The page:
When it’s time to buy a new phone, you know the routine: Contact your cell carrier, choose one of their phone options, and add the payment for your new device to your monthly budget. Some consumers, however, take a different approach by buying an unlocked phone that – in theory, at least – allows them to switch mobile providers whenever they like to keep up with the best prices.
Reader Melissa Anderson of Rowley wants to know whether the potential benefits of an unlocked phone outweigh possible drawbacks. As is so often the case, the answer is a solid “maybe.”
First, the basics. Most phones that are purchased directly from a mainstream cell carrier are locked — they can only be used on that one company’s network. An unlocked phone can be switched from one network to another. You can buy an unlocked device in many places, including on Amazon, at Best Buy, or direct from the manufacturer.
At first, an unlocked phone can seem like an expensive choice because you generally pay the whole cost up front, rather than spreading it out into monthly payments. But buying an unlocked phone means you can choose from a wider range of devices than just what is offered by your carrier, says Sascha Segan, mobile analyst for PCMag.com. More choices mean you might find a phone that offers the features you want at a lower price; Segan points to the ZTE Axon 7 and the OnePlus 3T as good values.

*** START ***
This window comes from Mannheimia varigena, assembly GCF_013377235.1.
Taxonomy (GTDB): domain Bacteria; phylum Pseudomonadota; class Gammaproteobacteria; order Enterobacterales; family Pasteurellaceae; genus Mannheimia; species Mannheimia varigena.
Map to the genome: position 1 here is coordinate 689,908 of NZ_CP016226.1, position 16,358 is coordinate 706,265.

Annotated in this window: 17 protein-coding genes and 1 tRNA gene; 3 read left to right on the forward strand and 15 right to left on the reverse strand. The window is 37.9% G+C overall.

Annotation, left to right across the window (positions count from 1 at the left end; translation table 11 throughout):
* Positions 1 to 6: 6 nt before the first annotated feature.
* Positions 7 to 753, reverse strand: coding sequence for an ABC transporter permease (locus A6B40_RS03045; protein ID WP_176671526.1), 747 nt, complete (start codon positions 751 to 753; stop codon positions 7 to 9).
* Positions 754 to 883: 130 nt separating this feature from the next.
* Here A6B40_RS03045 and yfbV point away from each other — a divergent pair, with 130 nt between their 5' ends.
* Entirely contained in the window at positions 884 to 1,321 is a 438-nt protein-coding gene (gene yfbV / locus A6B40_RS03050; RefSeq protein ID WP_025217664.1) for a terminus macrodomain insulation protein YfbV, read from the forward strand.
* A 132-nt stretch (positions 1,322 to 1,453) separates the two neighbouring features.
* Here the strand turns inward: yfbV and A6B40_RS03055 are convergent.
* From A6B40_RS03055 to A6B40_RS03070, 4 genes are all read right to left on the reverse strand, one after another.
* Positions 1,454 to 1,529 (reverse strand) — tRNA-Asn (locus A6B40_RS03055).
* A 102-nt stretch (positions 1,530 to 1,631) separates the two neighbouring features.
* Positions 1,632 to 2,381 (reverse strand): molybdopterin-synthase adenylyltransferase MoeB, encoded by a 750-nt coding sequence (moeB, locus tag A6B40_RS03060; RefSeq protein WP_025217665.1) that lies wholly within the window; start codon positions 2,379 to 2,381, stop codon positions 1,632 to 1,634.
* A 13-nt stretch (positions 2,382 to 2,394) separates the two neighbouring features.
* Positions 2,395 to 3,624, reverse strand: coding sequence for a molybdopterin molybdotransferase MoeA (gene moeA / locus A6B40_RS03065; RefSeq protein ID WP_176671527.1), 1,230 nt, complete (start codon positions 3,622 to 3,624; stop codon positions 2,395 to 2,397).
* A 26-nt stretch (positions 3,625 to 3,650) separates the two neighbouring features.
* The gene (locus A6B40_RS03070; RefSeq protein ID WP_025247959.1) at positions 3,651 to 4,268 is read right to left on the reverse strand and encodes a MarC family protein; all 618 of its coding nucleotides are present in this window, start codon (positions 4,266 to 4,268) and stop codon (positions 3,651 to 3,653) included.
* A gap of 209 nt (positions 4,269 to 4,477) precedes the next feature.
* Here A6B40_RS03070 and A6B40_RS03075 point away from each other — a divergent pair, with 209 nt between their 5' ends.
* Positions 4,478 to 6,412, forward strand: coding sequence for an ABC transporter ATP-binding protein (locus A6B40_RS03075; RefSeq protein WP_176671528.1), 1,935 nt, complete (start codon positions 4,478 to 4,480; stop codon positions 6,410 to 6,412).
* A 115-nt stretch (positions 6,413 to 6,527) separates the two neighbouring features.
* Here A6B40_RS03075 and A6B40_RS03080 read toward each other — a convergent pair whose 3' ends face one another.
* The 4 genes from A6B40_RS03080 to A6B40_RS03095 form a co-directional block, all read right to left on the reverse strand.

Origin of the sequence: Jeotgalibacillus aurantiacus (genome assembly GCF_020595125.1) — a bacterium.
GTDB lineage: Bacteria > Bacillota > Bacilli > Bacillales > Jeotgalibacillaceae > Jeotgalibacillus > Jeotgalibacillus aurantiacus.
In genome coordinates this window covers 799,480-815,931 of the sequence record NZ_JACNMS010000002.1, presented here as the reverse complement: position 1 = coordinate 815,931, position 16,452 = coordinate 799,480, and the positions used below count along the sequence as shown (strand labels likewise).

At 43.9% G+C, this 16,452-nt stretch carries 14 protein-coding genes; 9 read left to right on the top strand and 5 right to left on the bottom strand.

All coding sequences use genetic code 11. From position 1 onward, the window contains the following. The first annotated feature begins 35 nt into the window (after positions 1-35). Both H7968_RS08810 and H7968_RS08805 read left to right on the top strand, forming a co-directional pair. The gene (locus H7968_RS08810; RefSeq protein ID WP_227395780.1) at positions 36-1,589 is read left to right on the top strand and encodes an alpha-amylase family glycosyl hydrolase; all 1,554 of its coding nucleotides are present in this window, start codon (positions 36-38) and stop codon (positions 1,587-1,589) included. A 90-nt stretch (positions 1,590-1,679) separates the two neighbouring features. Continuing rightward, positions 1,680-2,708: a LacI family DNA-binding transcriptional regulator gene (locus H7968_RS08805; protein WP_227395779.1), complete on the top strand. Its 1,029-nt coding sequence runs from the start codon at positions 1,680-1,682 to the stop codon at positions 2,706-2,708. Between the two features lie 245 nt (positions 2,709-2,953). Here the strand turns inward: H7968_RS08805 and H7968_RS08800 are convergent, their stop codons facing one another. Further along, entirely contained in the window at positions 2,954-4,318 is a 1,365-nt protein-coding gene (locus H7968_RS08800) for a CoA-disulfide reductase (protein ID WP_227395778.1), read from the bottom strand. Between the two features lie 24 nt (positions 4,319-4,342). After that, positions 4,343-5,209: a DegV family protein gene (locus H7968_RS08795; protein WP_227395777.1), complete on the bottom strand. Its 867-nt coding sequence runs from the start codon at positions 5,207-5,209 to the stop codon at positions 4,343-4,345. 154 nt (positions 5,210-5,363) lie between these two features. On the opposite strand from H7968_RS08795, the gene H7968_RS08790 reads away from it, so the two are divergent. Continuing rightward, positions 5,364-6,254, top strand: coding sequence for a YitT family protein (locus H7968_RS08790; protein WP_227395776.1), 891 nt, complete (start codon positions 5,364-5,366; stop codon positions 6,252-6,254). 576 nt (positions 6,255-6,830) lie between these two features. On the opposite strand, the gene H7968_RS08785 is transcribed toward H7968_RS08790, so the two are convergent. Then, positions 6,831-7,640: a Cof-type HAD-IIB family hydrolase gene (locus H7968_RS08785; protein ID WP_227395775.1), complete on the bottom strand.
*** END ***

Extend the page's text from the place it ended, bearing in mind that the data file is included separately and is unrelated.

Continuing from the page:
Also, using an unlocked phone can be a great money-saver, because it allows you to take advantage of the low prices offered by small carriers like MetroPCS and Ting, and to switch providers when a better deal emerges.
An unlocked phone, however, does not offer complete freedom, Segan notes. The majority of phones sold unlocked work only with service from AT&T, T-Mobile, or the smaller carriers that use those networks, he said. Only the unlocked versions of the Samsung Galaxy S7, Google Pixel phones, Moto G4 devices, and some iPhones will work on Sprint and Verizon as well.
Most carriers will unlock a phone you bought from them after it is paid for or after a set period of time, but beware: Even unlocked, many of these phones are designed to work poorly or not at all on other networks — it’s an insidious way to keep you tied to your original provider. Research your individual phone before counting on this version of unlocking.
Have a consumer question or complaint? Reach Sarah Shemkus at firstname.lastname@example.org.